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Thursday, June 22, 2006


A story in the paper yesterday asked the question, is a college education still a good investment? On one hand, a college education is an experience that young people can have. You live on your own, with thousands of other kids. You go to classes and learn about things that you will be asked about on a test. On the other hand it's a very expensive four years of your life. You will have little time to earn money. At the same time the spending of money will be accelerated. You are hoping that later in life your earning potential will be accelerated. If your parents can help you are ahead of the game. If you are putting yourself through college this is a major risk of an investment. What guarentees are there that you will have a good job some day?

People like to bring up the fact that Bill Gates never finished college and now he's the riches guy in the world. The link to education and money however is pretty solid. One of the main reasons is that all higher paying jobs require a degree just to get your foot in the door. If you're like some people you have contacts through family members are other associations who can give you that little extra something that gets you the job. If not you are forced to pay your dues. Get the education and then get the rest of the package that will land you your high paying job. Bill Gates had the rest of the package to begin with.

What is the rest of the package? I have a degree in Biochemistry. During the course of my education I used a Mass Spectrometry machine to analyze the compounds that I produced in organic chemistry lab. When a potential employer wants someone with these skills however, I cannot use my education. They are looking for hands on experience. What they are saying is that my education was superficial. They want something real because you won't be taking tests on Mass Spec on the job. You will be using the machine for what is was intended. Education is thus a mere introduction to the world you might be working in. As time marches on during this rapid advancement in technology, is education keeping pace with it's Bachelors, Masters, and Doctorol programs?

Vocational schools teach people how to perform such jobs as mechanic, plumber and so on. Plumbing has remained the same for a long time. Cars have become a little more advanced. In most new cars you have to take your car back to the dealer where specialized mechanics can run computer diagnostics. They have specialized tools fit to particular models. I'm no expert but I am guessing that individuals with basic mechanic degrees from vocational schools have additional training required if they are to work in a dealers garage.

Feynman talked about educators assuming that what they were teaching was actually learned. In math you can teach a student that 2 plus 2 equals 4. In the real world, does the student understand that 2 apples and 2 oranges equal 4 pieces of fruit and not 4 apples? I see hiring managers these days requiring education and experience.

For example, take this description for a researcher position:

Bachelor’s degree in a scientific discipline.

Minimum 2 years laboratory experience in molecular and/or cell biology.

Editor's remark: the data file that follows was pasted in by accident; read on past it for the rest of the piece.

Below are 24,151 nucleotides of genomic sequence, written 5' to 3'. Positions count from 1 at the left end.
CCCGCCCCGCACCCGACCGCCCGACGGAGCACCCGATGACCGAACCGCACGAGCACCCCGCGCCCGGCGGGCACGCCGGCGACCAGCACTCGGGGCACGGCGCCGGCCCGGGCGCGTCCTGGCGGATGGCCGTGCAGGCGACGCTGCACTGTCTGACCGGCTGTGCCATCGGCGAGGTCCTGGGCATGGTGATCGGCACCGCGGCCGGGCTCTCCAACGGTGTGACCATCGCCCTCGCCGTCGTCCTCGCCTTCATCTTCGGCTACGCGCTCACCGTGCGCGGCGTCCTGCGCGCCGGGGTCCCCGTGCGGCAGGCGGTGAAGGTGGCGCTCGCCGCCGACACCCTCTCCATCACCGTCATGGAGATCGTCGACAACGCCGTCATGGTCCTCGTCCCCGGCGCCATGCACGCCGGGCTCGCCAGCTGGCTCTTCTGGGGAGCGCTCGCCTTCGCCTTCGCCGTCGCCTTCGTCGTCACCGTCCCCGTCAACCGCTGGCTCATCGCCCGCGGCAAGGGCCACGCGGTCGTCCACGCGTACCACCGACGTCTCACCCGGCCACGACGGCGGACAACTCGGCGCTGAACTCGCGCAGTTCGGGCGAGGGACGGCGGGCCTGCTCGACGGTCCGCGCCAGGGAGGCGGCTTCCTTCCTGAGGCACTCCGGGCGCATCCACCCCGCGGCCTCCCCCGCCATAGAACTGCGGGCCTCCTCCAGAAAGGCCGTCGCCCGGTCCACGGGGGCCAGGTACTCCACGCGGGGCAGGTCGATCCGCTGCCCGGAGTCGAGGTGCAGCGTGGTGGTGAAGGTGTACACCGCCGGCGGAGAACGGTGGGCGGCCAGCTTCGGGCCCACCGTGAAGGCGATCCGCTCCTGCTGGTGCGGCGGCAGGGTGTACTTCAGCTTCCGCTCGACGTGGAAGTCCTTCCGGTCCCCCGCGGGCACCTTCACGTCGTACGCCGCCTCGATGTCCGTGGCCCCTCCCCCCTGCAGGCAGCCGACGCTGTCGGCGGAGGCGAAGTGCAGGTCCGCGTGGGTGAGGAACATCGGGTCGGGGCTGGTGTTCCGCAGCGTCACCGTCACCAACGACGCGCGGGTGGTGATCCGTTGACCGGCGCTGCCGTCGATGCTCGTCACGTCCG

Demonstrated working knowledge of scientific principles and standard laboratory practices.

Familiarity with Virology and/or Immunology.

Knowledge and experience in the correct handling of hazardous and radioactive substances.

Does familiarity with virology and/or immunology mean that these two fields are almost the same? Does the scientific degree mean that you can have a degree in physics? There is more to this job description:

Perform general molecular biology techniques, including PCR, cDNA cloning, RT PCR, RNAi, expression cloning, and cDNA mutagenesis.
Perform cell culture and FACs analysis.
Assist in sample preparation for Mass Spec. analysis.
Assist in design and development of in vitro assays.

That's a lot of stuff to know in two years. All of these skills are taught in 4 year degrees but not in a four year physics degree. There are no degrees that train hiring managers to write up job descriptions. Human resource people are generally considered to be the experts here but this is not a science. It is an attempt to hire the right person for a a job. You could just say you are looking for someone with a degree in Biochemistry who can do some molecular biology work. RNAi? The field is too new to have any meaning. FACs? Just a machine that is complicated but not beyond the learning curve for a college grad. Development of assays? It's more of an art that people know or do not. I don't think it can be taught. Kits can be sold but developing an assay is real science. If we had an assay for cancer for example we would understand cancer much better.

The real issue of education and employment is the same as a Cargo Cult ceremony and airplanes landing. If you are in charge of hiring, do you know the difference between a typist and a secretary? If you are seeking employment do you know that having the skills and education is what you need to get an interview? Doing well at the interview gets you the job. The additional skills are what make the airplanes land. Many human endeavors fail because someone started with a lack of knowledge or finished with a lack of knowledge. True knowledge is what education should lead to. A college degree is a weak substitution for evidence of true knowledge.

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